The Kennedy Center

Prelude to Khovanstchina ("Dawn on the Moskva River")

About the Work

Image for Mussorgsky Composer: Modest Musorgsky
© Richard Freed

While Shostakovich left it to Lev Atoumyan to arrange concert suites from his own ballets and film scores, he himself arranged pieces by composers as diverse as Domenico Scarlatti, Johann Strauss and Vincent Youmans, and he addressed himself in earnest to orchestrating, or reorchestrating, the great works of the earlier compatriot he most admired, Modest Musorgsky. His orchestration of the accompaniment to the song-cycle Songs and Dances of Death, which he undertook for the soprano Galina Vishnevskaya in 1962, was simply a transcription of Musorgsky's original piano accompaniment, but in reorchestrating the operas Boris Godunov, in 1940, and Khovanshchina, in 1959, he was re-doing material which the composer himself had written for orchestra, and which Rimsky-Korsakov and others had already revised. In so doing, he did not set out to reject entirely what had been done earlier: his operating procedure, he said, was to study both Musorgsky's original material and the Rimsky-Korsakov editions, and then retain what he found useful from the one source or the other and revise the rest as he felt necessary. Both of these operatic projects were of such importance to him that he assigned them opus numbers among his own works: Op. 58 for Boris, Op. 106 for Khovanshchina.

Rimsky-Korsakov has come in for a good deal of posthumous criticism for something that was a genuine act of devotion on his part. When Musorgsky died, in 1881, Rimsky unhesitatingly interrupted his work on his own compositions in order to see that his friend's music was put into shape in which it could be performed. Boris and Khovanshchina were major tasks in this respect. One version of Boris had actually been performed in Musorgsky's lifetime, but Rimsky reshaped the work and reorchestrated it to form the version in which it circulated throughout the world. In the case of Khovanshchina there was a great deal more to be done, for Musorgsky had left that work incomplete after some nine years of intermittent work on it, and Rimsky had to sift through enough material for two full operas to assemble one very long one, and then orchestrate it. Without his effort, there is no telling when this remarkable work might have been put together in any form.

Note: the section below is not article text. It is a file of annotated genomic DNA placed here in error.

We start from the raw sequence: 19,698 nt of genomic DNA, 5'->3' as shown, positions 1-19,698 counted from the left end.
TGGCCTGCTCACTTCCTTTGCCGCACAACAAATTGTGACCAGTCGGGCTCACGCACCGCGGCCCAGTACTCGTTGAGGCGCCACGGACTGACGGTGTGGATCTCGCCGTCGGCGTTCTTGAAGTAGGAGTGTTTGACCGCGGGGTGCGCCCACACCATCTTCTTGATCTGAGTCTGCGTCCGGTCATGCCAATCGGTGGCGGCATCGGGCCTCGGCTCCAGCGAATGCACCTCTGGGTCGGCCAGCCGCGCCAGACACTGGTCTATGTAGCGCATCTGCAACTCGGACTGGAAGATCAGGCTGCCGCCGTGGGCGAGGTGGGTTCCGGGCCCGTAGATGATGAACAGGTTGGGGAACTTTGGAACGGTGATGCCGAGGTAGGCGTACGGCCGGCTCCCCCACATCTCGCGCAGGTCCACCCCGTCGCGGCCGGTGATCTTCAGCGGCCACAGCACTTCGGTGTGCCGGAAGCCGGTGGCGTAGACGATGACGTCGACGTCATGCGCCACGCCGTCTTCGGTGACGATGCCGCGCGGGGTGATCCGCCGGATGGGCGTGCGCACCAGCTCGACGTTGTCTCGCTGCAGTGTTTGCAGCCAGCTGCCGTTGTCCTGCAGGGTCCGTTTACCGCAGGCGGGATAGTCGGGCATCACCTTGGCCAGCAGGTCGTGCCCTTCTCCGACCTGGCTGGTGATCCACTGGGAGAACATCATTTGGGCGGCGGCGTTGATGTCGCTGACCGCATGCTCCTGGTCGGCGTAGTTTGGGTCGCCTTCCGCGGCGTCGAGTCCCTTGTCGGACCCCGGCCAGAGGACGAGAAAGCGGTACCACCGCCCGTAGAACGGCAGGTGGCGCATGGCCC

Helpful as Rimsky's versions of these two operas were, however, they were not universally accepted. The objections in the case of Khovanshchina had to do not only with his orchestration?regarded, as in his treatment of Boris, as having smoothed over and prettified Musorgsky's sometimes harsh and blunt individual style?but also with the decisions he made in respect to which portions were included or omitted, and the sequence in which the various episodes were presented.

Over the years there have been several attempts at restoring both of these masterworks to something closer to what Musorgsky intended, in respect to the overall dramatic sequence as well as the orchestration. As early as 1913, Maurice Ravel and Igor Stravinsky jointly undertook a partial reorchestration of Khovanshchina for a Paris production by Serge Diaghilev. Shostakovich's subsequent version, introduced in Leningrad in 1960, has found somewhat wider acceptance than his earlier treatment of Boris Godunov, and is now part of the repertory of the Kirov Opera in that city, which has reacquired its original name, St. Petersburg. In creating this version, as in his earlier effort.

For the orchestral Prelude (or Introduction) to Khovanshchina, Musorgsky created an exquisite little tone poem to which he affixed the title "Dawn Over the Moskva River": It is not a sunburst, but the gradual coming of daylight that is evoked, in a brief sequence of five variants on a folk tune. These variants correspond to the way a song is modified from one verse to the next in the traditional singing style of Russian folk music. Listeners familiar with Rimsky's version of the Prelude will be struck by Shostakovich's quite different harmonization, and by his restoration of Musorgsky's own imaginative woodwind solos at points at which Rimsky introduced a horn.